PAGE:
Too soon old, too late smart – the ancient mariner gets a sharp rap with the clue bat

That’s my 1999 22 SeaSport up at the top of the page.  Main power is a Volvo-Penta 5.7 GSi.  Marinized Chevy 350 with throttle-body injection.

On our one halibut outing this year we ran out to the ‘but hole, fished an hour or so, then fired up the big engine to move.  Engine started but I could hear the high-pressure fuel pump screeching.   Shut down, restarted… more screech.  Finally it stopped but when throttling up the engine would surge and shut down.

This happened before a few years ago.  Can be caused by a failing pump (there are two: low pressure and high pressure) or by a fuel obstruction that causes pump cavitation.  They screech when they aren’t full of fuel.  Last time I replaced the HP pump and it was fine for 7 years or so.

Normally I’d spend some time troubleshooting and maybe take the one-thing-at-a-time approach but this happened just before leaving for a family reunion that was already going to wipe out  the first two weeks of king season, and there was no time for a leisurely approach to repair – or to try to find a boatyard that could take it on.

Larry and Richard – service manager and parts dude – at a major shop in Seattle were very generous with their time trying to get me going over the phone.  General consensus was that likely it was a failing pump.  Larry also suggested a clogged anti-siphon valve and since I wasn’t sure I could reach it on top of the fuel tank (and I HATE touching fuel components that I can’t monitor easily) he advised to test with an outboard fuel primer bulb and sure enough plenty of fuel flow.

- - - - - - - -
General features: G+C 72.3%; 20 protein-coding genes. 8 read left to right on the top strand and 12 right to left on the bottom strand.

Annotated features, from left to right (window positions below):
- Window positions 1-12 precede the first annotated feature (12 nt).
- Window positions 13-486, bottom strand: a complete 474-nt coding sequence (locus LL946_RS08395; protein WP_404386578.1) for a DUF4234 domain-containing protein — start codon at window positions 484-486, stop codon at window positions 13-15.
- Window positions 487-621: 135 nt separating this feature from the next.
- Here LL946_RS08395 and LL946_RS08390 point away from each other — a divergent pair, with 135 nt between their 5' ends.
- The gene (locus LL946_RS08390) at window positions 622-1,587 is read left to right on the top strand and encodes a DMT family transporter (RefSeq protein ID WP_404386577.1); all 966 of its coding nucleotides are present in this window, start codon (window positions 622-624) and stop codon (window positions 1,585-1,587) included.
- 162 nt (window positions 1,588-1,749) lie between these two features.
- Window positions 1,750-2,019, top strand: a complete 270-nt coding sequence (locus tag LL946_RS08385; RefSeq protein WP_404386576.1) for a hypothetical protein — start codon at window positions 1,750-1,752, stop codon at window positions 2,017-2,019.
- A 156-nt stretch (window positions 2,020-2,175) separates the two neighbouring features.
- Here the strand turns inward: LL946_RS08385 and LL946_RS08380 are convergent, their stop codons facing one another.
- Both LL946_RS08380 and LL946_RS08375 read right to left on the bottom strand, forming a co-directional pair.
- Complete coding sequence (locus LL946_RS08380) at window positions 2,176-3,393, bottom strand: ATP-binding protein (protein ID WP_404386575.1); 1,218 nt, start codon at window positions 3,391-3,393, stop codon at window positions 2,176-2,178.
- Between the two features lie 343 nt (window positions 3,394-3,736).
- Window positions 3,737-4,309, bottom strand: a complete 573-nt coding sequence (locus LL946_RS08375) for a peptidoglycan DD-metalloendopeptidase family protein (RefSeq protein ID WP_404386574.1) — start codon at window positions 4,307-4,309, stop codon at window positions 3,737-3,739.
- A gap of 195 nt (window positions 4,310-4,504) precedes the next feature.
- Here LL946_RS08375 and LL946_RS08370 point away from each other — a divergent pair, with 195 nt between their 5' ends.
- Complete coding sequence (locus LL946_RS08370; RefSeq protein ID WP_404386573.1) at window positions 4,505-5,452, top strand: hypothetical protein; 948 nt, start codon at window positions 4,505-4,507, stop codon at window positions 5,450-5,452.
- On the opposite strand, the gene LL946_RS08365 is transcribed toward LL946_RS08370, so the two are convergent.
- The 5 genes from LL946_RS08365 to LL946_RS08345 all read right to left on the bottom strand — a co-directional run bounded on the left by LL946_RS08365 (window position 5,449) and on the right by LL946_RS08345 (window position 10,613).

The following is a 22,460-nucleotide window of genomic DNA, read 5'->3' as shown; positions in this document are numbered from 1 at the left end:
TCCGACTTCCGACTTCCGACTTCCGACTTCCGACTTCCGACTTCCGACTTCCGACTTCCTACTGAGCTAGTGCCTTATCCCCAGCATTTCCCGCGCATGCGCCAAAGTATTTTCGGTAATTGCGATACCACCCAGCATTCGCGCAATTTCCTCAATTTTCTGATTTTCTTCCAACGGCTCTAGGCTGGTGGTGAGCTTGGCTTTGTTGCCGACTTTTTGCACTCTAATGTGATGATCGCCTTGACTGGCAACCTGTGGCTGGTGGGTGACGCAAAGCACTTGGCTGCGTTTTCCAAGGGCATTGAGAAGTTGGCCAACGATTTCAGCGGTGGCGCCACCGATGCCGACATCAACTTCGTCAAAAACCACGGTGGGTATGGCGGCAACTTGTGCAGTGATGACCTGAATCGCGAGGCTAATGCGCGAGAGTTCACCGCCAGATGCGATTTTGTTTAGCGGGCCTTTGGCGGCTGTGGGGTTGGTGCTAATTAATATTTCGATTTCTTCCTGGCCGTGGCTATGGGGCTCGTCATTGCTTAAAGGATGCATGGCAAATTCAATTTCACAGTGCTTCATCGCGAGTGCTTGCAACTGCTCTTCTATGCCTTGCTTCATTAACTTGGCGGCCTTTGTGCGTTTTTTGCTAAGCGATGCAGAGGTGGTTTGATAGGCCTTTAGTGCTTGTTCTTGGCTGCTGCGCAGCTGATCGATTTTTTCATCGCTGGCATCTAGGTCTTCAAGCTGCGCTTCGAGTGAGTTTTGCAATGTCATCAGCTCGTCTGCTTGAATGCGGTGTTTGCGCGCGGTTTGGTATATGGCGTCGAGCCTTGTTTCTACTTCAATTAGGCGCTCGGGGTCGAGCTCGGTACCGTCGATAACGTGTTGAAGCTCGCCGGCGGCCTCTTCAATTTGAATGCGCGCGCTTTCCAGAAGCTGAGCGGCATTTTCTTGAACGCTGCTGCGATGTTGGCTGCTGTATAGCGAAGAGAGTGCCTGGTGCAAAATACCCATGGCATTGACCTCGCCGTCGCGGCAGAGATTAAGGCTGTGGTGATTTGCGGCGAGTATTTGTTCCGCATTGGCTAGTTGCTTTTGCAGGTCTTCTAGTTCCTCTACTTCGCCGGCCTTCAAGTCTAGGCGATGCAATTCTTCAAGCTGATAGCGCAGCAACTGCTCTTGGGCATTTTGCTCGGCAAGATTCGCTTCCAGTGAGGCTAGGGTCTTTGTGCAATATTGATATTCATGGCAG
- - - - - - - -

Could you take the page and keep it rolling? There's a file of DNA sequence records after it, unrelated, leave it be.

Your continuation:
So… many $$$ later I swapped out both pumps.  Did a sea trial that went fine, but on returning home to do an engine flush I got a little pump screech.   Per the book, it could have been vapor in the system after a hot soak (not a problem if so) but the old pumps never did that, so time to check the ant-siphon valve.

By removing the engine cover I was able to access it fairly easily and once it was off it proved to be completely unobstructed… BUT… when I went to remove the fuel hose from the valve barb – usually wrestling match after 23 years in place… it nearly fell off when I touched it.

Ah *bleep* the problem all along was most likely an air leak around the valve barb, not a pump failure or obstruction.  Could have fixed it on the water in seconds with a screwdriver and skipped the mad dash to repair… not to mention the $$$.  Replaced the valve with one that a more serious set of rings on the barb, and cranked down the hose clamp.  So far so good.  No screech and running fine.  (Knock on teak…)

Like I said, too soon  old and too late smart. And it’s never a good idea to rush these things – if only a measured approach had been an option.

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